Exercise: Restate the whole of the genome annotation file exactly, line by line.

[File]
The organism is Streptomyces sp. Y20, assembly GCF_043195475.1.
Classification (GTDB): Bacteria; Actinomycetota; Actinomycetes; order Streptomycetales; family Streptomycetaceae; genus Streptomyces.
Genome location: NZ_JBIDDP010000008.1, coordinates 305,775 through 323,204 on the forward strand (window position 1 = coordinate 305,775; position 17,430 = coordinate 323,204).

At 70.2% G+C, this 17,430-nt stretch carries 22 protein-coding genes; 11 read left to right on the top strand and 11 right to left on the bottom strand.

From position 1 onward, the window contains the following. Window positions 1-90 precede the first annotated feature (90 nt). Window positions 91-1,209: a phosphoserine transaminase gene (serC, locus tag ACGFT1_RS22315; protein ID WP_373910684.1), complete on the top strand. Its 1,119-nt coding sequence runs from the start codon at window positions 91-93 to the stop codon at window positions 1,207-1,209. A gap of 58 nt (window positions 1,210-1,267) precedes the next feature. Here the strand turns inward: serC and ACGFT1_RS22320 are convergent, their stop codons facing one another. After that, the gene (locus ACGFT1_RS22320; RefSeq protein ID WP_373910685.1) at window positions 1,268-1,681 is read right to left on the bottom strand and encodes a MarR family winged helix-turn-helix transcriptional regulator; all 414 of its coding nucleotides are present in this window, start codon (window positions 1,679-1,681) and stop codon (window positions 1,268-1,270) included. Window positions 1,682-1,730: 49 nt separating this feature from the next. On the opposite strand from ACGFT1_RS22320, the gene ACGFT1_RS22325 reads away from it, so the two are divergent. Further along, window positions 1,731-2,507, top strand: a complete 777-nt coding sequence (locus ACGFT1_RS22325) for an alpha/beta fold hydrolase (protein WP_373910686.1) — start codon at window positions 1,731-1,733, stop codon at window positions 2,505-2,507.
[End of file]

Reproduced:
The organism is Streptomyces sp. Y20, assembly GCF_043195475.1.
Classification (GTDB): Bacteria; Actinomycetota; Actinomycetes; order Streptomycetales; family Streptomycetaceae; genus Streptomyces.
Genome location: NZ_JBIDDP010000008.1, coordinates 305,775 through 323,204 on the forward strand (window position 1 = coordinate 305,775; position 17,430 = coordinate 323,204).

At 70.2% G+C, this 17,430-nt stretch carries 22 protein-coding genes; 11 read left to right on the top strand and 11 right to left on the bottom strand.

From position 1 onward, the window contains the following. Window positions 1-90 precede the first annotated feature (90 nt). Window positions 91-1,209: a phosphoserine transaminase gene (serC, locus tag ACGFT1_RS22315; protein ID WP_373910684.1), complete on the top strand. Its 1,119-nt coding sequence runs from the start codon at window positions 91-93 to the stop codon at window positions 1,207-1,209. A gap of 58 nt (window positions 1,210-1,267) precedes the next feature. Here the strand turns inward: serC and ACGFT1_RS22320 are convergent, their stop codons facing one another. After that, the gene (locus ACGFT1_RS22320; RefSeq protein ID WP_373910685.1) at window positions 1,268-1,681 is read right to left on the bottom strand and encodes a MarR family winged helix-turn-helix transcriptional regulator; all 414 of its coding nucleotides are present in this window, start codon (window positions 1,679-1,681) and stop codon (window positions 1,268-1,270) included. Window positions 1,682-1,730: 49 nt separating this feature from the next. On the opposite strand from ACGFT1_RS22320, the gene ACGFT1_RS22325 reads away from it, so the two are divergent. Further along, window positions 1,731-2,507, top strand: a complete 777-nt coding sequence (locus ACGFT1_RS22325) for an alpha/beta fold hydrolase (protein WP_373910686.1) — start codon at window positions 1,731-1,733, stop codon at window positions 2,505-2,507.